If you’re one of the millions of people who filed your 2020 tax return early in hopes of getting a speedier refund this year, this probably won’t come as a shock, but the Internal Revenue Service is a little backed up. It’s been more than two months since the agency began accepting returns electronically, and yet even though it insisted—and still insists—that most taxpayers with direct deposit receive their refunds within 21 days, that hasn’t been the experience for many who are still waiting.
Now new details are emerging about the cause of the backlog. In a blog post last week, the National Taxpayer Advocate (NTA)—an independent office within the IRS—shed some light on the uniquely complex set of circumstances facing IRS staffers this year.
For example, let’s start with those stimulus checks. Many taxpayers who didn’t receive one, or didn’t receive the full amount, were eligible to claim their stimulus check as a credit on their 2020 tax returns. But calculating how much you’re actually owed can be tricky, and if what you claim doesn’t match the IRS’s records, that could trigger a manual review. Reviews slow down processing times and therefore slow down refunds.
And lots of things can trigger a review. In its annual report to Congress, the NTA already explained how returns that are flagged for privacy issues or simple identity verification can result in delayed refunds for taxpayers. In its latest blog post, the NTA gets into more detail about why this year has been especially troublesome. Another issue: changes to the tax law as a result of the December stimulus package, which was passed on December 27, 2020, and which left the IRS scrambling to update its systems.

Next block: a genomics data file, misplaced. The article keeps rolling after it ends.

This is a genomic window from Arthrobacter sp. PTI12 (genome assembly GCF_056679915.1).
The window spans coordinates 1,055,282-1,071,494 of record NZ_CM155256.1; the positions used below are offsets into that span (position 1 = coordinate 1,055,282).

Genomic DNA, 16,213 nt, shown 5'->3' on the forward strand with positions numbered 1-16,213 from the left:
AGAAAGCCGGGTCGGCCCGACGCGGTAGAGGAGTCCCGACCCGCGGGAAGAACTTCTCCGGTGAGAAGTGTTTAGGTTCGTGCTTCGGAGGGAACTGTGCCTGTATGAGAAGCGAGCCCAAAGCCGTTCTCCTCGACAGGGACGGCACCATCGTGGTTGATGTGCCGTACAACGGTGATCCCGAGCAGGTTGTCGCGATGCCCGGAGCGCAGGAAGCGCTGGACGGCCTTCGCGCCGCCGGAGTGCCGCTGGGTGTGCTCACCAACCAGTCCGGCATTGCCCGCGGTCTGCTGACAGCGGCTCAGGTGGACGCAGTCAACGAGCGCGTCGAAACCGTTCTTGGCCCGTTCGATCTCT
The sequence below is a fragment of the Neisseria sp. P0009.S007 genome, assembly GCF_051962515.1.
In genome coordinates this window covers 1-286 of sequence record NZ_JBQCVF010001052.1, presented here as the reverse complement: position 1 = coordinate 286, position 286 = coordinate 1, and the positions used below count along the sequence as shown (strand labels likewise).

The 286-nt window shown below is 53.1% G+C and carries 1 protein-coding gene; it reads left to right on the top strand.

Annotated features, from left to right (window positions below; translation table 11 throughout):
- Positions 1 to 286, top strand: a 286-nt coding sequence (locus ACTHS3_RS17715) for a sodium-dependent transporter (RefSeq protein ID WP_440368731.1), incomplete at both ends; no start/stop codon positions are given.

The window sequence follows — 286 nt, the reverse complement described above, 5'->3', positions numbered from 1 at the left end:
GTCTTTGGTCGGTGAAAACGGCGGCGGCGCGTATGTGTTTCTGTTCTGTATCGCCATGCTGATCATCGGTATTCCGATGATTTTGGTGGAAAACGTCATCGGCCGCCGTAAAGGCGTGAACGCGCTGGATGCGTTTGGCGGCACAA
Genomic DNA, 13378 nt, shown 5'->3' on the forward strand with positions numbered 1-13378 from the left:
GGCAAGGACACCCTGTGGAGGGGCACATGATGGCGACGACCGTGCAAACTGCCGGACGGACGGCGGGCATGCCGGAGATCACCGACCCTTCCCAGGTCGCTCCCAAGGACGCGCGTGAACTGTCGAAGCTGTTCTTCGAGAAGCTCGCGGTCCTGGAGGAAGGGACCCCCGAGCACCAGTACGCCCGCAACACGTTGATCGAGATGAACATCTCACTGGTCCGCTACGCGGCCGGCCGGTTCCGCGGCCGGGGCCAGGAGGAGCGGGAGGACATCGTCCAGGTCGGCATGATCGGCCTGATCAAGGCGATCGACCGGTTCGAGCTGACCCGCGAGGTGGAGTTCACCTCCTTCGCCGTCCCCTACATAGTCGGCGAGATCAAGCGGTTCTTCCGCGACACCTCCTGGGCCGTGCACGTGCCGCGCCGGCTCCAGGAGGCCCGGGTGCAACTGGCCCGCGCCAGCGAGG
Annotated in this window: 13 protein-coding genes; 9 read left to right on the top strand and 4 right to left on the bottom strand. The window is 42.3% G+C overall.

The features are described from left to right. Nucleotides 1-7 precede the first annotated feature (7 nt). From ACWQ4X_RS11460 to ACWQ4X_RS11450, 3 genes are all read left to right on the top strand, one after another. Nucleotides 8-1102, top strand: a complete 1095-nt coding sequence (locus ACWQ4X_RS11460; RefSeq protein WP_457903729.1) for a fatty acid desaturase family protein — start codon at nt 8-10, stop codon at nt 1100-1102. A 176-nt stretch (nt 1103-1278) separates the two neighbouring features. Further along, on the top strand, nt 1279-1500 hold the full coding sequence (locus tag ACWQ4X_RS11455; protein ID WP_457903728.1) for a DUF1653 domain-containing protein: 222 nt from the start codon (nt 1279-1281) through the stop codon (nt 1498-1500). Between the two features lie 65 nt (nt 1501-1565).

“Due to the late passage of the law, the IRS was unable to timely adjust its forms and computer systems before the start of the filing season to allow for systemic processing of returns where taxpayers elected to use 2019 income,” the post reads. “Thus, the IRS had to create a manual process instead.”
“Manual process” is not a term you want to hear when you’re dealing with information on this scale.
The post goes on to report that the IRS is currently holding 29 million tax returns for manual processing. (Note that when Fast Company asked the IRS about delays as far back as early March, it downplayed the issue, but keep in mind, it is an underfunded agency that can work only so fast.)
For taxpayers who are still waiting for a refund, the NTA’s new report won’t get money into their bank accounts any quicker, but it’s worth a read for anyone seeking to understand the magnitude of our current bureaucratic tax mess.
Read the full post here.